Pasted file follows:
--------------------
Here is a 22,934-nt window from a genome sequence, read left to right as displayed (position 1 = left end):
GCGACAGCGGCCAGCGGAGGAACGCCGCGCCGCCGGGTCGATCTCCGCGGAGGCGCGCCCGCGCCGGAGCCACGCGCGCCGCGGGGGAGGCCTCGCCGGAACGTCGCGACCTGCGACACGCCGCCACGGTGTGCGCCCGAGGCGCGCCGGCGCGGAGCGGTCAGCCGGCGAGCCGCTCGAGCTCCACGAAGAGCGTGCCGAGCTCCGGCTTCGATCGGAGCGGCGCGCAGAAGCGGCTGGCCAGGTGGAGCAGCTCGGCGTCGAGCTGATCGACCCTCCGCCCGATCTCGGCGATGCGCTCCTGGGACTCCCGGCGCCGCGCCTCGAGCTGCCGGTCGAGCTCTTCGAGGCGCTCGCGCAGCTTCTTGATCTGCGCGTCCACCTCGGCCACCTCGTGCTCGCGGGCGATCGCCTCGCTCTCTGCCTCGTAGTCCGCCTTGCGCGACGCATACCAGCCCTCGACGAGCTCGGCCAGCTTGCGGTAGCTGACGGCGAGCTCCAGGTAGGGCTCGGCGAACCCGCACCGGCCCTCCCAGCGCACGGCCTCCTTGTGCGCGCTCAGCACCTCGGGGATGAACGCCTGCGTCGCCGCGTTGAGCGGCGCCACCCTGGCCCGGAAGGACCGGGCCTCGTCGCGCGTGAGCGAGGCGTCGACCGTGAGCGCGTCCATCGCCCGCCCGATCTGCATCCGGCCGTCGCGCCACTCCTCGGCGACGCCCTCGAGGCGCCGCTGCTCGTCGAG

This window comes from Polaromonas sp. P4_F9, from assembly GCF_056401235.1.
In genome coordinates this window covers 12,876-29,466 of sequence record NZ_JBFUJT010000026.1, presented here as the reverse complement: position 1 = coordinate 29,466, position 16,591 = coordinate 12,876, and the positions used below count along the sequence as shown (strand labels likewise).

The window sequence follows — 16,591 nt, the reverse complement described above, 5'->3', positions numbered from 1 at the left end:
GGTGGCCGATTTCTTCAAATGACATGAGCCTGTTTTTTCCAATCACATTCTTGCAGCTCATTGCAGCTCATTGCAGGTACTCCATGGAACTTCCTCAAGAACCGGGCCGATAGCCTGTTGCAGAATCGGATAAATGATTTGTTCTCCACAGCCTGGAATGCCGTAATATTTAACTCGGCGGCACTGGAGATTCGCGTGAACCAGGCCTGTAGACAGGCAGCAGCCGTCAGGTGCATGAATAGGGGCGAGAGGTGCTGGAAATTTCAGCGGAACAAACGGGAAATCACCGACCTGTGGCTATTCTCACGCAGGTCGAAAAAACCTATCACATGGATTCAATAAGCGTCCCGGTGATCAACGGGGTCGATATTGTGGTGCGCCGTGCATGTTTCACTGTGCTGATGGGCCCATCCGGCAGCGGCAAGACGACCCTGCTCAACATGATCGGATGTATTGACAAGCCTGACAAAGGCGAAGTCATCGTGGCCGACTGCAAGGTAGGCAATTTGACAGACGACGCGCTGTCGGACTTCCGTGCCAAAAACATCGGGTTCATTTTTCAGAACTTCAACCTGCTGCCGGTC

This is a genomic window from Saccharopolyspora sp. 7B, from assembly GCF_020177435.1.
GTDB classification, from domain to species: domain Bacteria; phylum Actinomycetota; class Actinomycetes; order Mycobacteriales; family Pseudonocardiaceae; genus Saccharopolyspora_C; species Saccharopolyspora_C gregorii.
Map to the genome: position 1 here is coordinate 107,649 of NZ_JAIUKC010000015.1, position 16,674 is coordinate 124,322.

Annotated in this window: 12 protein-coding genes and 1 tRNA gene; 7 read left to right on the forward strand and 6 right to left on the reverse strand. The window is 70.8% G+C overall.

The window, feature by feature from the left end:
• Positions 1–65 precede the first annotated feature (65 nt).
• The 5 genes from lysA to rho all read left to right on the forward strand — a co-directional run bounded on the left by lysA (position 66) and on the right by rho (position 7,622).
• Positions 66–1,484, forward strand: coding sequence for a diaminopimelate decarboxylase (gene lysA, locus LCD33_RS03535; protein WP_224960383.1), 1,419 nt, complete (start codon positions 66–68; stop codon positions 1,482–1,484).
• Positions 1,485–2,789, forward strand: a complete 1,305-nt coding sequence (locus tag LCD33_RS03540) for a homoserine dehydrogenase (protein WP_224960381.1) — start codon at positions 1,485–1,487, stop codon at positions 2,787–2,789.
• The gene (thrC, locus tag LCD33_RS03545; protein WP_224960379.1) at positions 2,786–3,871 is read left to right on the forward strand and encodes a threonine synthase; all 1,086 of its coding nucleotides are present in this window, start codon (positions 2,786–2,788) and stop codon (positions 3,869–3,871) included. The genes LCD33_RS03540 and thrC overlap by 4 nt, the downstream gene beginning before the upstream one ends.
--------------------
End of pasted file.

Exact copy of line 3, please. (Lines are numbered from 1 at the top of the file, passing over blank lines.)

This window comes from Polaromonas sp. P4_F9, from assembly GCF_056401235.1.